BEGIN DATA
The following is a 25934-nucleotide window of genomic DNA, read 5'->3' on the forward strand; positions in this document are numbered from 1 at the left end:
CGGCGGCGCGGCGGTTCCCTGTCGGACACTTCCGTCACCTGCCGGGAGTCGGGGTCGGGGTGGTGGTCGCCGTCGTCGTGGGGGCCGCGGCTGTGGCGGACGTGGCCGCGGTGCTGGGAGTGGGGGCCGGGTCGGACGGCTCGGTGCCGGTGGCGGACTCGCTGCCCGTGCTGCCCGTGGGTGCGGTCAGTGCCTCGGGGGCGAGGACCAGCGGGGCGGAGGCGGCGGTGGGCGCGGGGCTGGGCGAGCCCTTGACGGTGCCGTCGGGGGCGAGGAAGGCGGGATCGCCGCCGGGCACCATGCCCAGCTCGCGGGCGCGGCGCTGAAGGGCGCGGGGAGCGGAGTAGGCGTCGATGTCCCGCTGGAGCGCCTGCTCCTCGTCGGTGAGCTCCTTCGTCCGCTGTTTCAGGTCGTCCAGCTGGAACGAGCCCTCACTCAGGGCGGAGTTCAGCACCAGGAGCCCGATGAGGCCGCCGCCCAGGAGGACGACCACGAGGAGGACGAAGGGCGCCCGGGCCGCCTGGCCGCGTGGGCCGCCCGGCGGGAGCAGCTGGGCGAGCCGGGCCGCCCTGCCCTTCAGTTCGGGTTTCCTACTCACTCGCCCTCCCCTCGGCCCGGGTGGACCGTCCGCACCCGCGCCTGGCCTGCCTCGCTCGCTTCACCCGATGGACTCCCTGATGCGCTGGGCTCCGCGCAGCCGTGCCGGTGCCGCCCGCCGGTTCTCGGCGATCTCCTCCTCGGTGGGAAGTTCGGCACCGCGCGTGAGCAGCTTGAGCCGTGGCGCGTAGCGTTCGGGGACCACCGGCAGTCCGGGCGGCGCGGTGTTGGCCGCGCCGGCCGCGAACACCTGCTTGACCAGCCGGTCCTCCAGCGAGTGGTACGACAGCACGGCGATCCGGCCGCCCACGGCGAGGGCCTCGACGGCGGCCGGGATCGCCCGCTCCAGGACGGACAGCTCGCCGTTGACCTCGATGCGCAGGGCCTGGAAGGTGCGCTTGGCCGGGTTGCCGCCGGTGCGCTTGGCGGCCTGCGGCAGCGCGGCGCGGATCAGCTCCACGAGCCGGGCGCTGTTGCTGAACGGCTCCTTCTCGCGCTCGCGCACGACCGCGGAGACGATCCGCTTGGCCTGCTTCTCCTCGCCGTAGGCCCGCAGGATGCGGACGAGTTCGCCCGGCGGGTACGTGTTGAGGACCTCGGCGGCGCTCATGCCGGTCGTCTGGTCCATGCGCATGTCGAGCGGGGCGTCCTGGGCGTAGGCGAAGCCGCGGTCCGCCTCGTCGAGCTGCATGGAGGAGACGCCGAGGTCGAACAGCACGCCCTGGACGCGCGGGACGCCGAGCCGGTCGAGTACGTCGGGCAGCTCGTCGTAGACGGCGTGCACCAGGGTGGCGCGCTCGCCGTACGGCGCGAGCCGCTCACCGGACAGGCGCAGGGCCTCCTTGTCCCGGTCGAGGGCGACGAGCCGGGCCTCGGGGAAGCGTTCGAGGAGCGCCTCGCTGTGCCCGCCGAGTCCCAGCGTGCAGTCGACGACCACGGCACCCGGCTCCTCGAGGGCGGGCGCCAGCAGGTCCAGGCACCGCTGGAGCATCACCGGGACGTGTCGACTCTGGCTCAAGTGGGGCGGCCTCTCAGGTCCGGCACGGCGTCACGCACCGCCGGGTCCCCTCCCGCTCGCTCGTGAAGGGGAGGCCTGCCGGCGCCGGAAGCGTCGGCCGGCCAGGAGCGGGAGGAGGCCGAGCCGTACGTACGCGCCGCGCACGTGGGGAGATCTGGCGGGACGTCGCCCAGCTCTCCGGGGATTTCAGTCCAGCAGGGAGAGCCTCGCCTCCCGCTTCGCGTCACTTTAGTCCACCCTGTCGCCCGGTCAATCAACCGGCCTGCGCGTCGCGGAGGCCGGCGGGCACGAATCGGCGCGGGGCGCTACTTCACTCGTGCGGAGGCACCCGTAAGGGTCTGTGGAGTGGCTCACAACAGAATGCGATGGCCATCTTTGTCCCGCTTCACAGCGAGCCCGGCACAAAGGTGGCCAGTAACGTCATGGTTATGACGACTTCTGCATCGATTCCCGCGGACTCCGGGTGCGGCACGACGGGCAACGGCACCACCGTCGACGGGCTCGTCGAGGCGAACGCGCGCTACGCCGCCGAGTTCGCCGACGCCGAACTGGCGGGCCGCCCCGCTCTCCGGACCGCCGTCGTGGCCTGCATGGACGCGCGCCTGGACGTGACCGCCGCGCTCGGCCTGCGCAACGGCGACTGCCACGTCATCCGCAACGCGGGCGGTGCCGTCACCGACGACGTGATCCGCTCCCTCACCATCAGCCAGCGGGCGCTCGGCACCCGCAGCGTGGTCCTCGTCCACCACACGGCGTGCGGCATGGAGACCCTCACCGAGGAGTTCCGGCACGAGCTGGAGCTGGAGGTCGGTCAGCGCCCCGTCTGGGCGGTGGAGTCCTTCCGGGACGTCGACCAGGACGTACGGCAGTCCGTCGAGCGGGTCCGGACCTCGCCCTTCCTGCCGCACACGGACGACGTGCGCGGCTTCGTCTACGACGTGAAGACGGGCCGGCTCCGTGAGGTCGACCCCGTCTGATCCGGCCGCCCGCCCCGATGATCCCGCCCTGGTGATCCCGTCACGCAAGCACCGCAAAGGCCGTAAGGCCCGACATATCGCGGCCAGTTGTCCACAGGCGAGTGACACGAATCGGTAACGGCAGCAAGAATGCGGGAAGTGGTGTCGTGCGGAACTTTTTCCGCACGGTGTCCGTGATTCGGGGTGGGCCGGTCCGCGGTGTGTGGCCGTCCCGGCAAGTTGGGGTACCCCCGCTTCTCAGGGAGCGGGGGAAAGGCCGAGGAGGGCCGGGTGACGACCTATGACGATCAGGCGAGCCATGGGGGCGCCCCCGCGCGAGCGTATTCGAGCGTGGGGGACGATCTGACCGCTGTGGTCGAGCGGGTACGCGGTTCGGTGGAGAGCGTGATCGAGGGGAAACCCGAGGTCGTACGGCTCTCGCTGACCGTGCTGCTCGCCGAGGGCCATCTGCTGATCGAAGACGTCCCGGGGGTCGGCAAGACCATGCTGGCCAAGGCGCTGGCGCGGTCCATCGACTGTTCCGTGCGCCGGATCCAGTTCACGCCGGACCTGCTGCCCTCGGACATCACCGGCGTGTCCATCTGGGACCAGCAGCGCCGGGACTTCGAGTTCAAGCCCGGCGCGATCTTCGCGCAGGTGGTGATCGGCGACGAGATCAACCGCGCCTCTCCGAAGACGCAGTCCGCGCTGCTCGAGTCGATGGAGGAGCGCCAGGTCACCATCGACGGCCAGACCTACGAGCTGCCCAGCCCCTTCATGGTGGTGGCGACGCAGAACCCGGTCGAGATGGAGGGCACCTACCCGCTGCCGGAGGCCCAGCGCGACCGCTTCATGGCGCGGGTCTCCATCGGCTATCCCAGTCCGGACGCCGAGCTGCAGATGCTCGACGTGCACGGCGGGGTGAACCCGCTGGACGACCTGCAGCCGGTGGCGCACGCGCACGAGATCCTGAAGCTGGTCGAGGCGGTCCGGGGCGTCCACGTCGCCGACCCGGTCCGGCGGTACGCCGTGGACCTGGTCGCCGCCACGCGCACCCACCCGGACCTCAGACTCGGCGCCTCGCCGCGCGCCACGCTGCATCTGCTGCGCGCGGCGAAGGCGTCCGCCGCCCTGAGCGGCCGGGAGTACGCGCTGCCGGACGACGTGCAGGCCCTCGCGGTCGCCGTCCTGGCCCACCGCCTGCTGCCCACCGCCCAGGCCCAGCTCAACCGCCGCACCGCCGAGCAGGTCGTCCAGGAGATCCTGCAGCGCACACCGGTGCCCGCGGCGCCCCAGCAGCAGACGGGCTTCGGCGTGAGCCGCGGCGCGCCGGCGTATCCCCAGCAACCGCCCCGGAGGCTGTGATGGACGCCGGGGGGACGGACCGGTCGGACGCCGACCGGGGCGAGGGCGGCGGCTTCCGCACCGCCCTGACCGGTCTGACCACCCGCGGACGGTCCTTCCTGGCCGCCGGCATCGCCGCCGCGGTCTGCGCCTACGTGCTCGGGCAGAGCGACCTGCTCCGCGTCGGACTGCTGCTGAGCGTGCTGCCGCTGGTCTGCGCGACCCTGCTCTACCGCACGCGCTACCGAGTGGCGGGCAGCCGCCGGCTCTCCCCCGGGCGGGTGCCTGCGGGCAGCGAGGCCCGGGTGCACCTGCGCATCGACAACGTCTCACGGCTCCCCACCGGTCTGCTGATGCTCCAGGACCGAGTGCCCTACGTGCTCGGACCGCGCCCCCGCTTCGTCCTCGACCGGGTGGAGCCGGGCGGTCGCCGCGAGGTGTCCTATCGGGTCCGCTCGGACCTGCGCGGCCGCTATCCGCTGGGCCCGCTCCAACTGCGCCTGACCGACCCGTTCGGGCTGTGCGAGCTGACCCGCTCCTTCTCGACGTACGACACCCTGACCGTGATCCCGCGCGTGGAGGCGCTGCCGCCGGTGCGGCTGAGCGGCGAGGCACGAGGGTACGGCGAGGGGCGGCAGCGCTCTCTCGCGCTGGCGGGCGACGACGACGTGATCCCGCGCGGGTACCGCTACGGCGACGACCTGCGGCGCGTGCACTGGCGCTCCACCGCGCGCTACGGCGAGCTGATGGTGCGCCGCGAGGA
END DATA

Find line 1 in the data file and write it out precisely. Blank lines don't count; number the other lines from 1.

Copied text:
The following is a 25934-nucleotide window of genomic DNA, read 5'->3' on the forward strand; positions in this document are numbered from 1 at the left end: